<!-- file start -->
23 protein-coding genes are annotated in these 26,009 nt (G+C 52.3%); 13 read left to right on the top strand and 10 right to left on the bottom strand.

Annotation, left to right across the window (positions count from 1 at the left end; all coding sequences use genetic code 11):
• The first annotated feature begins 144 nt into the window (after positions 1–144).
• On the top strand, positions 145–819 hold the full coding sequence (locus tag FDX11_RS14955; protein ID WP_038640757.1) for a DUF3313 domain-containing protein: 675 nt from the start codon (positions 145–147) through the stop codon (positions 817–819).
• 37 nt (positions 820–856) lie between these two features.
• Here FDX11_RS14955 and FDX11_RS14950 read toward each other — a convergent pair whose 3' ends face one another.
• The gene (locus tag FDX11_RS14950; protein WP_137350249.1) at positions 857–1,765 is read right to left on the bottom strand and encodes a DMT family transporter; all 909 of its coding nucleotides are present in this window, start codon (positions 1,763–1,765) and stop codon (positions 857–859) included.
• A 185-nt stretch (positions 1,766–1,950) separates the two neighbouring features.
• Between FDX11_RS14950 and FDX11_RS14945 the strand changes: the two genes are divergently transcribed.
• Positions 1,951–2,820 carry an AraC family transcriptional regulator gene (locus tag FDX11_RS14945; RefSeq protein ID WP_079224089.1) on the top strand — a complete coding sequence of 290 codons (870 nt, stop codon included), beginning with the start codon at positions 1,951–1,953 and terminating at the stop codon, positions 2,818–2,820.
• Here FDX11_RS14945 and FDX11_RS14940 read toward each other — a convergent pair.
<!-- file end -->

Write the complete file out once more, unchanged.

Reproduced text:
23 protein-coding genes are annotated in these 26,009 nt (G+C 52.3%); 13 read left to right on the top strand and 10 right to left on the bottom strand.

Annotation, left to right across the window (positions count from 1 at the left end; all coding sequences use genetic code 11):
• The first annotated feature begins 144 nt into the window (after positions 1–144).
• On the top strand, positions 145–819 hold the full coding sequence (locus tag FDX11_RS14955; protein ID WP_038640757.1) for a DUF3313 domain-containing protein: 675 nt from the start codon (positions 145–147) through the stop codon (positions 817–819).
• 37 nt (positions 820–856) lie between these two features.
• Here FDX11_RS14955 and FDX11_RS14950 read toward each other — a convergent pair whose 3' ends face one another.
• The gene (locus tag FDX11_RS14950; protein WP_137350249.1) at positions 857–1,765 is read right to left on the bottom strand and encodes a DMT family transporter; all 909 of its coding nucleotides are present in this window, start codon (positions 1,763–1,765) and stop codon (positions 857–859) included.
• A 185-nt stretch (positions 1,766–1,950) separates the two neighbouring features.
• Between FDX11_RS14950 and FDX11_RS14945 the strand changes: the two genes are divergently transcribed.
• Positions 1,951–2,820 carry an AraC family transcriptional regulator gene (locus tag FDX11_RS14945; RefSeq protein ID WP_079224089.1) on the top strand — a complete coding sequence of 290 codons (870 nt, stop codon included), beginning with the start codon at positions 1,951–1,953 and terminating at the stop codon, positions 2,818–2,820.
• Here FDX11_RS14945 and FDX11_RS14940 read toward each other — a convergent pair.